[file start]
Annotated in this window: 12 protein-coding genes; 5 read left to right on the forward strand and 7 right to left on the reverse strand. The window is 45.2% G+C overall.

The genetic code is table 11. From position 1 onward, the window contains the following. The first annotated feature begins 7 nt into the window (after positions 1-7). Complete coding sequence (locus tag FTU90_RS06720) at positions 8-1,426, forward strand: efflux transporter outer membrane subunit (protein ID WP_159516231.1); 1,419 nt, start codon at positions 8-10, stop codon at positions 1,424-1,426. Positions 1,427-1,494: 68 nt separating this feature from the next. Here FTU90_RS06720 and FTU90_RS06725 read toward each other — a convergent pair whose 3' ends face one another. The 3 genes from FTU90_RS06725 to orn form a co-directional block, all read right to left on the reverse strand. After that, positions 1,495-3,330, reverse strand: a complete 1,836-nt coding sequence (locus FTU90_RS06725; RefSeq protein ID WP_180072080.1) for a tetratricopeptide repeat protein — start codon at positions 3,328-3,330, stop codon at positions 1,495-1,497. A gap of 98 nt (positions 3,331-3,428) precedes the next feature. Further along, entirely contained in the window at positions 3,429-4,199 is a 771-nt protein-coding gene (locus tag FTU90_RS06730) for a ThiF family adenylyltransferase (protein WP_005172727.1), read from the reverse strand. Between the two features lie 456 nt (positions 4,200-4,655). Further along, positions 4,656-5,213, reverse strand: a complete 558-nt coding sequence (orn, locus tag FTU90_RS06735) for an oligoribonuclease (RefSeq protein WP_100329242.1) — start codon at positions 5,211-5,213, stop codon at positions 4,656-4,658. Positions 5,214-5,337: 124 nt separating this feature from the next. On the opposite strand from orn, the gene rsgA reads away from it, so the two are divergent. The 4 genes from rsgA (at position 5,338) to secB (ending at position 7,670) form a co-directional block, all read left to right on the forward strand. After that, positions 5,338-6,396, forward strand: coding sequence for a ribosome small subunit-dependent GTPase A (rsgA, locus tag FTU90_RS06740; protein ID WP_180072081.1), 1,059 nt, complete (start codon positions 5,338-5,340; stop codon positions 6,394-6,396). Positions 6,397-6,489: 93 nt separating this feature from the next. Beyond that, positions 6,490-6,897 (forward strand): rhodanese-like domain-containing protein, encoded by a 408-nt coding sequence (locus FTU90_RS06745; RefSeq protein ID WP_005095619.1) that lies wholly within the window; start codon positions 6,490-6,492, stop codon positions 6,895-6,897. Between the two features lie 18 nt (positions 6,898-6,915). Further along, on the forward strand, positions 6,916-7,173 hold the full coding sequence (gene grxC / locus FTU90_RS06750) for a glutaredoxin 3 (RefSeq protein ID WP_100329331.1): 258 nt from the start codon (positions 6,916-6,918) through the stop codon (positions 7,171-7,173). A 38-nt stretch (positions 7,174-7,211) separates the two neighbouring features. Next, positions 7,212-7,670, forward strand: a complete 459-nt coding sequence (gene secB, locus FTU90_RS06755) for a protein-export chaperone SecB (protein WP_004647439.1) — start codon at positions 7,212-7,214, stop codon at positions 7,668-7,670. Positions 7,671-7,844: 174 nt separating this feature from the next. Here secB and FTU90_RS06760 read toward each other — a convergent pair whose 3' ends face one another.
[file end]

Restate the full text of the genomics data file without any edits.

Annotated in this window: 12 protein-coding genes; 5 read left to right on the forward strand and 7 right to left on the reverse strand. The window is 45.2% G+C overall.

The genetic code is table 11. From position 1 onward, the window contains the following. The first annotated feature begins 7 nt into the window (after positions 1-7). Complete coding sequence (locus tag FTU90_RS06720) at positions 8-1,426, forward strand: efflux transporter outer membrane subunit (protein ID WP_159516231.1); 1,419 nt, start codon at positions 8-10, stop codon at positions 1,424-1,426. Positions 1,427-1,494: 68 nt separating this feature from the next. Here FTU90_RS06720 and FTU90_RS06725 read toward each other — a convergent pair whose 3' ends face one another. The 3 genes from FTU90_RS06725 to orn form a co-directional block, all read right to left on the reverse strand. After that, positions 1,495-3,330, reverse strand: a complete 1,836-nt coding sequence (locus FTU90_RS06725; RefSeq protein ID WP_180072080.1) for a tetratricopeptide repeat protein — start codon at positions 3,328-3,330, stop codon at positions 1,495-1,497. A gap of 98 nt (positions 3,331-3,428) precedes the next feature. Further along, entirely contained in the window at positions 3,429-4,199 is a 771-nt protein-coding gene (locus tag FTU90_RS06730) for a ThiF family adenylyltransferase (protein WP_005172727.1), read from the reverse strand. Between the two features lie 456 nt (positions 4,200-4,655). Further along, positions 4,656-5,213, reverse strand: a complete 558-nt coding sequence (orn, locus tag FTU90_RS06735) for an oligoribonuclease (RefSeq protein WP_100329242.1) — start codon at positions 5,211-5,213, stop codon at positions 4,656-4,658. Positions 5,214-5,337: 124 nt separating this feature from the next. On the opposite strand from orn, the gene rsgA reads away from it, so the two are divergent. The 4 genes from rsgA (at position 5,338) to secB (ending at position 7,670) form a co-directional block, all read left to right on the forward strand. After that, positions 5,338-6,396, forward strand: coding sequence for a ribosome small subunit-dependent GTPase A (rsgA, locus tag FTU90_RS06740; protein ID WP_180072081.1), 1,059 nt, complete (start codon positions 5,338-5,340; stop codon positions 6,394-6,396). Positions 6,397-6,489: 93 nt separating this feature from the next. Beyond that, positions 6,490-6,897 (forward strand): rhodanese-like domain-containing protein, encoded by a 408-nt coding sequence (locus FTU90_RS06745; RefSeq protein ID WP_005095619.1) that lies wholly within the window; start codon positions 6,490-6,492, stop codon positions 6,895-6,897. Between the two features lie 18 nt (positions 6,898-6,915). Further along, on the forward strand, positions 6,916-7,173 hold the full coding sequence (gene grxC / locus FTU90_RS06750) for a glutaredoxin 3 (RefSeq protein ID WP_100329331.1): 258 nt from the start codon (positions 6,916-6,918) through the stop codon (positions 7,171-7,173). A 38-nt stretch (positions 7,174-7,211) separates the two neighbouring features. Next, positions 7,212-7,670, forward strand: a complete 459-nt coding sequence (gene secB, locus FTU90_RS06755) for a protein-export chaperone SecB (protein WP_004647439.1) — start codon at positions 7,212-7,214, stop codon at positions 7,668-7,670. Positions 7,671-7,844: 174 nt separating this feature from the next. Here secB and FTU90_RS06760 read toward each other — a convergent pair whose 3' ends face one another.